20 February 2009

Bullet train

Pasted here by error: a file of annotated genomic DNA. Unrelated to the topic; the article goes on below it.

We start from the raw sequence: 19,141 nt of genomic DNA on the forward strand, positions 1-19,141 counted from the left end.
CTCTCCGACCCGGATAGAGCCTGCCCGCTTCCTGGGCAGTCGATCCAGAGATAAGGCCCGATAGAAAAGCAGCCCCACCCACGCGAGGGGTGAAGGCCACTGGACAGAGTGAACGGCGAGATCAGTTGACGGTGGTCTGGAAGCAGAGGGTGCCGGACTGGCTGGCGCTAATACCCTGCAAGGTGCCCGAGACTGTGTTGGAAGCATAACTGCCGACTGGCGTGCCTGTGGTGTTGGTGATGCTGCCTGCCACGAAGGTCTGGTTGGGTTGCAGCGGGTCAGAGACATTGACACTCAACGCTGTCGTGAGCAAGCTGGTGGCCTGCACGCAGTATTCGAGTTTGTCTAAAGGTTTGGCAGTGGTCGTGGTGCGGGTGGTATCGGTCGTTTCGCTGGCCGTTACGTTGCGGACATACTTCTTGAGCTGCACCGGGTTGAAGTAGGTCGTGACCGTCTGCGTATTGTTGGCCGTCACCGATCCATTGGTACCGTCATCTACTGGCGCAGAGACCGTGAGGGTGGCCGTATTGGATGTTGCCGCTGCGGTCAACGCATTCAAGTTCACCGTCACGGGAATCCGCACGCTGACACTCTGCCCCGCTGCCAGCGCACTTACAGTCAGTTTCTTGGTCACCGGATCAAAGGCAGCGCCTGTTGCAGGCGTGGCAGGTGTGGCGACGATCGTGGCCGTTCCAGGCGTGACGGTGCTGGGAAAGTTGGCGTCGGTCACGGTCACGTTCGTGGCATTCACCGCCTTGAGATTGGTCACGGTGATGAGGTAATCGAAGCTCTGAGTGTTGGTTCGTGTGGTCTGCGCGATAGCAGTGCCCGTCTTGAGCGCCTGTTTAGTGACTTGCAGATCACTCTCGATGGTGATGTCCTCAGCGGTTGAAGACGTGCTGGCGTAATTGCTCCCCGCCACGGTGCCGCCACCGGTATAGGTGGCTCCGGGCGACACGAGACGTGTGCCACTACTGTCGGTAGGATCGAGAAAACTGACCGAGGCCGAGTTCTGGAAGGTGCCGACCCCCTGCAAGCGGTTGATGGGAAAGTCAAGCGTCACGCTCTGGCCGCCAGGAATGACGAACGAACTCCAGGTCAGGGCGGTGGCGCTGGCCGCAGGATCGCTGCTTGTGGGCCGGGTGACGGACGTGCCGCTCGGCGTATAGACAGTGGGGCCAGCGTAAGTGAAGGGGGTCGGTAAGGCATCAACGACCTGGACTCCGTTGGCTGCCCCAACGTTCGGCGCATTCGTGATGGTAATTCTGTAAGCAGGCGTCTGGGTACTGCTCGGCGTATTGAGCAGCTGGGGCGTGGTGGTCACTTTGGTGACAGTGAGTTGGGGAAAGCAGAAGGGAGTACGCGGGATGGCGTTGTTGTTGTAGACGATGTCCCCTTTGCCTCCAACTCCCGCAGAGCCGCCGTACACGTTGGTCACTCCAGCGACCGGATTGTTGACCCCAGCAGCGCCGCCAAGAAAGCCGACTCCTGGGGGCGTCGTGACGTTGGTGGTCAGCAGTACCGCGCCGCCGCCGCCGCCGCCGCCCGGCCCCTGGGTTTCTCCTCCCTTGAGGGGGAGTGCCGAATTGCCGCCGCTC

The invention: An ultrafast passenger railroad system capable of moving passengers at speeds double or triple those of ordinary trains. The people behind the invention: Ikeda Hayato (1899-1965), Japanese prime minister from 1960 to 1964, who pushed for the expansion of public expenditures Shinji Sogo (1901-1971), the president of the Japanese National Railways, the “father of the bullet train” Building a Faster Train By 1900, Japan had a world-class railway system, a logical result of the country’s dense population and the needs of its modernizing economy. After 1907, the government controlled the system through the Japanese National Railways (JNR). In 1938, JNR engineers first suggested the idea of a train that would travel 125 miles per hour from Tokyo to the southern city of Shimonoseki. Construction of a rapid train began in 1940 but was soon stopped because of World War II. The 311-mile railway between Tokyo and Osaka, the Tokaido Line, has always been the major line in Japan. By 1957, a business express along the line operated at an average speed of 57 miles per hour, but the double-track line was rapidly reaching its transport capacity. The JNR established two investigative committees to explore alternative solutions. In 1958, the second committee recommended the construction of a high-speed railroad on a separate double track, to be completed in time for the Tokyo Olympics of 1964. The Railway Technical Institute of the JNR concluded that it was feasible to design a line that would operate at an average speed of about 130 miles per hour, cutting time for travel between Tokyo and Osaka from six hours to three hours. By 1962, about 17 miles of the proposed line were completed for test purposes. During the next two years, prototype trains were tested to correct flaws and make improvements in the design. The entire project was completed on schedule in July, 1964, with total construction costs of more than $1 billion, double the original estimates. The Speeding Bullet Service on the Shinkansen, or New Trunk Line, began on October 1, 1964, ten days before the opening of the Olympic Games. Commonly called the “bullet train” because of its shape and speed, the Shinkansen was an instant success with the public, both in Japan and abroad. As promised, the time required to travel between Tokyo and Osaka was cut in half. Initially, the system provided daily services of sixty trains consisting of twelve cars each, but the number of scheduled trains was almost doubled by the end of the year. The Shinkansen was able to operate at its unprecedented speed because it was designed and operated as an integrated system, making use of countless technological and scientific developments. Tracks followed the standard gauge of 56.5 inches, rather than the more narrow gauge common in Japan. For extra strength, heavy welded rails were attached directly onto reinforced concrete slabs. The minimum radius of a curve was 8,200 feet, except where sharper curves were mandated by topography. In many ways similar to modern airplanes, the railway cars were made airtight in order to prevent ear discomfort caused by changes in pressure when trains enter tunnels. The Shinkansen trains were powered by electric traction motors, with four 185-kilowatt motors on each car—one motor attached to each axle. This design had several advantages: It provided an even distribution of axle load for reducing strain on the tracks; it allowed the application of dynamic brakes (where the motor was used for braking) on all axles; and it prevented the failure of one or two units from interrupting operation of the entire train. The 25,000-volt electrical current was carried by trolley wire to the cars, where it was rectified into a pulsating current to drive the motors. The Shinkansen system established a casualty-free record because of its maintenance policies combined with its computerized Centralized Traffic Control system. The control room at Tokyo Station was designed to maintain timely information about the location of all trains and the condition of all routes. Although train operators had some discretion in determining speed, automatic brakes also operated to ensure a safe distance between trains. At least once each month, cars were thoroughly inspected; every ten days, an inspection train examined the conditions of tracks, communication equipment, and electrical systems. Impact Public usage of the Tokyo-Osaka bullet train increased steadily because of the system’s high speed, comfort, punctuality, and superb safety record. Businesspeople were especially happy that the rapid service allowed them to make the round-trip without the necessity of an overnight stay, and continuing modernization soon allowed nonstop trains to make a one-way trip in two and one-half hours, requiring speeds of 160 miles per hour in some stretches. By the early 1970’s, the line was transporting a daily average of 339,000 passengers in 240 trains, meaning that a train departed from Tokyo about every ten minutes The popularity of the Shinkansen system quickly resulted in demands for its extension into other densely populated regions. In 1972, a 100-mile stretch between Osaka and Okayama was opened for service. By 1975, the line was further extended to Hakata on the island of Kyushu, passing through the Kammon undersea tunnel. The cost of this 244-mile stretch was almost $2.5 billion. In 1982, lines were completed from Tokyo to Niigata and from Tokyo to Morioka. By 1993, the system had grown to 1,134 miles of track. Since high usage made the system extremely profitable, the sale of the JNR to private companies in 1987 did not appear to produce adverse consequences. The economic success of the Shinkansen had a revolutionary effect on thinking about the possibilities of modern rail transportation, leading one authority to conclude that the line acted as “a savior of the declining railroad industry.” Several other industrial countries were stimulated to undertake large-scale railway projects; France, especially, followed Japan’s example by constructing highspeed electric railroads from Paris to Nice and to Lyon. By the mid- 1980’s, there were experiments with high-speed trains based on magnetic levitation and other radical innovations, but it was not clear whether such designs would be able to compete with the Shinkansen model.